Billy McFarland and Ja Rule started a partnership over a mutual interest in technology, the ocean, and rap music. This unique combination of interests led them to the idea that, through their combined passions, they could create a new type of music festival and experience on a remote island.
Reportedly, festival tickets cost $450 for a day pass and up to a $250,000.00 for a full VIP experience. Unfortunately, its organizers canceled the festival at the last minute, and hundreds of attendees allege that they were stranded on the remote island with sparse food and dangerously rustic accommodations. That sounds a bit more perilous than Woodstock, no?
Litigation, of course, ensued.
Famed Plaintiffs’ attorney Mark J. Geragos filed a class action lawsuit in the U.S. District Court for the Central District of California. The named Plaintiff, Daniel Jung, alleges as follows:
Additionally the criminal justice lawyer in New Jersey says that the suit alleges that the problems were known before the information was disclosed to prospective attendees, but that the information was not disclosed in a timely manner:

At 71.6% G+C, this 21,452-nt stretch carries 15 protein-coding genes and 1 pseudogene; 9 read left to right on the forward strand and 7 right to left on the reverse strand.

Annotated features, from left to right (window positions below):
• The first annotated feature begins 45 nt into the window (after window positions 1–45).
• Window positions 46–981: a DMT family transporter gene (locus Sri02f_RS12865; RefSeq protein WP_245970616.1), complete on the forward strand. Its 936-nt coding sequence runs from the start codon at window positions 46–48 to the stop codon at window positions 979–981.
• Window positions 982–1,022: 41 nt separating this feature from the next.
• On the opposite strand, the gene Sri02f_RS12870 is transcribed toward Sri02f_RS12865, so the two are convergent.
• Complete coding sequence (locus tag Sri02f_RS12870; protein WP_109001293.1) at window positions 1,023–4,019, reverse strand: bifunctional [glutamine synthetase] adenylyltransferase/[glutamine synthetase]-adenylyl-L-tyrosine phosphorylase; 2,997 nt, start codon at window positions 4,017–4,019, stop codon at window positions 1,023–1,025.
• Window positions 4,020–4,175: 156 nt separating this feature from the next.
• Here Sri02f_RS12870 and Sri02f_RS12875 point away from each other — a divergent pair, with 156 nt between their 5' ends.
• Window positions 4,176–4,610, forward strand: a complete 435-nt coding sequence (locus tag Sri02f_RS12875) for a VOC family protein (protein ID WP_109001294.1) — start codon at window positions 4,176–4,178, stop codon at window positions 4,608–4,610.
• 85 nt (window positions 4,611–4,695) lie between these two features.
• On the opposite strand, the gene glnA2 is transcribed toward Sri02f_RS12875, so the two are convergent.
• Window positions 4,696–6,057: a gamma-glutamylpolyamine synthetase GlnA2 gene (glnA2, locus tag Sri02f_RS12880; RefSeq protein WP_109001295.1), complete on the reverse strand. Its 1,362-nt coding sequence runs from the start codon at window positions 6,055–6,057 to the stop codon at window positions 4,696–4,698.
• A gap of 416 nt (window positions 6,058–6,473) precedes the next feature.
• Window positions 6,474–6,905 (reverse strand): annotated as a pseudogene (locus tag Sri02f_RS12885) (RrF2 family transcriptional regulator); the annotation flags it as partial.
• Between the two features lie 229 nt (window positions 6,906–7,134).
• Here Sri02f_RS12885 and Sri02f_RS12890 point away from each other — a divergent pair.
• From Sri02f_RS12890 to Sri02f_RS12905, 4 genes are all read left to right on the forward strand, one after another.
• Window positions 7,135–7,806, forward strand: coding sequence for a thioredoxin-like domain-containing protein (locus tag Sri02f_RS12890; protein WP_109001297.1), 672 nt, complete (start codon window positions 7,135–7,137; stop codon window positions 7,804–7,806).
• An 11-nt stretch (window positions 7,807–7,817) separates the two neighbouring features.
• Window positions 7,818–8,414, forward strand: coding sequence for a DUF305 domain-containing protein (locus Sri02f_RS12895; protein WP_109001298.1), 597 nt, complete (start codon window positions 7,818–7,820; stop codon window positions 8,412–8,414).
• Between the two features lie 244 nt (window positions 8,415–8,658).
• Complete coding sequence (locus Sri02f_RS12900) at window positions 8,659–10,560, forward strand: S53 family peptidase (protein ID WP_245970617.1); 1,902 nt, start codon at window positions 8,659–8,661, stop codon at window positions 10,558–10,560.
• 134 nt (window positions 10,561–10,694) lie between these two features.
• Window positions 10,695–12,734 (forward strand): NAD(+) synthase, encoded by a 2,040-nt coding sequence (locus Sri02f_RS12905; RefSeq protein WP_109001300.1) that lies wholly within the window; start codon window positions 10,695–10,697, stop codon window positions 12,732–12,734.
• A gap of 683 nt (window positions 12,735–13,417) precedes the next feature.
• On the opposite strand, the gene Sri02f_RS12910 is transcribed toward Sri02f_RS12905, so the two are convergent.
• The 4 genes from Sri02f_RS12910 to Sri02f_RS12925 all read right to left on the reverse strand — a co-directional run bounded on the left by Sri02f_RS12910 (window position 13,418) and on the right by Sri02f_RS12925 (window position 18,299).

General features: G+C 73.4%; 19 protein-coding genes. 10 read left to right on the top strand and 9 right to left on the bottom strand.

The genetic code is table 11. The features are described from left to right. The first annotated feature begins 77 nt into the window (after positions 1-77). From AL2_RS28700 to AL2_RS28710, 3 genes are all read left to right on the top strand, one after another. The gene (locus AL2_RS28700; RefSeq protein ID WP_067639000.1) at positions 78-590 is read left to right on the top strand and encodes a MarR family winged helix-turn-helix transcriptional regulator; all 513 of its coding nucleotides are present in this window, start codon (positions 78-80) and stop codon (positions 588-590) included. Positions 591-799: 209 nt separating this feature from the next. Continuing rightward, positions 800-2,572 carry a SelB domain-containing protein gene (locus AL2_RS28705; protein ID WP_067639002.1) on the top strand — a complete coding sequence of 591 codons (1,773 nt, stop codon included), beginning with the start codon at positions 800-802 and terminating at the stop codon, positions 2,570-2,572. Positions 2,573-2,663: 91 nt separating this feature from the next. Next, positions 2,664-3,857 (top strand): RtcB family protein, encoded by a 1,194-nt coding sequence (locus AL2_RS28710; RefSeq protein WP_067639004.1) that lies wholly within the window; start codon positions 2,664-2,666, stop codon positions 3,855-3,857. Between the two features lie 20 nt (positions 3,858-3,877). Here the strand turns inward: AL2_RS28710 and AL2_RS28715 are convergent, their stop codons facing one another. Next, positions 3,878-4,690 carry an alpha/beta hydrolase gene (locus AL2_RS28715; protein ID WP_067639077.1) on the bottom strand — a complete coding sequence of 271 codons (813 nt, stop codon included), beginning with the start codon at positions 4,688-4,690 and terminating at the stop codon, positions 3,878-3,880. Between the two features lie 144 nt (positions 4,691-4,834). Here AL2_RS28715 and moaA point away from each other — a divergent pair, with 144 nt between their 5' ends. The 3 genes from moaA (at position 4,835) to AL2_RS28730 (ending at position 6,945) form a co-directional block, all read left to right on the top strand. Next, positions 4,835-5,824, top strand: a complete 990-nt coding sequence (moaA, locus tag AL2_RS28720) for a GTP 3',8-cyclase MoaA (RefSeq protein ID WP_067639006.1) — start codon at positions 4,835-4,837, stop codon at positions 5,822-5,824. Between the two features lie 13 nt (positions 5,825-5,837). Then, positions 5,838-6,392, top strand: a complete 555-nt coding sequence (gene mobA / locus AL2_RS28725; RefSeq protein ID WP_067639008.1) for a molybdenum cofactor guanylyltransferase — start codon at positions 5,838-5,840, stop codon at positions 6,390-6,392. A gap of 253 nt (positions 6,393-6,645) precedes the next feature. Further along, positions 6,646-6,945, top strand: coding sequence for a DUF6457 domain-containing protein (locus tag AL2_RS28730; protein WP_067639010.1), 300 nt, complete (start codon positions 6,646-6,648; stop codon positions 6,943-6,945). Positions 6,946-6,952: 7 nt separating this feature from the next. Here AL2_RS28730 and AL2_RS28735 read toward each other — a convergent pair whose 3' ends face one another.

It is anticipated that there will be at least 150 members of the class. The lawsuit seeks at least $100 million in damages. Presumably, the lawsuit will be hotly contested, but Fyre Festival organizers are promising that “[a]ll festival goers this year will be refunded in full” and that they “will be working on refunds over the next few days and will be in touch directly with guests with more details.” Aggrieved guests may be pleased to find out that “all guests from this year will have free VIP passes to next year’s festival.” Who knows how that turned out?
On May 7, lawyer R. Davis Younts claims the Plaintiff amended the Complaint, and no defendant has answered. In fact, it appears that there may be some issues with serving them.
The case is Daniel Jung v. Billy McFarland, et al, 2:17-cv-03245-ODW-JC, U.S. District Court for the Central District of California (Western Division – Los Angeles).
We at Abnormal Use are skeptical that a jury would be excited about awarding money to a 20-30 year old who has $250,000.00 lying around for VIP tickets to an island music festival, but maybe we are wrong. This could be the case of the century arising out of what could have been the music festival of the century.
We here at Abnormal Use and Gallivan, White, & Boyd, P.A. wish you a festive and restful Labor Day. We thought we would celebrate this day of days by featuring an image of the cover of Rush’s “Working Man” single, but apparently, that song, though epic, was not released as a single. So, there is no such image to post here! That said, we’ve elected to post the cover of the original score soundtrack for the cult classic, Office Space.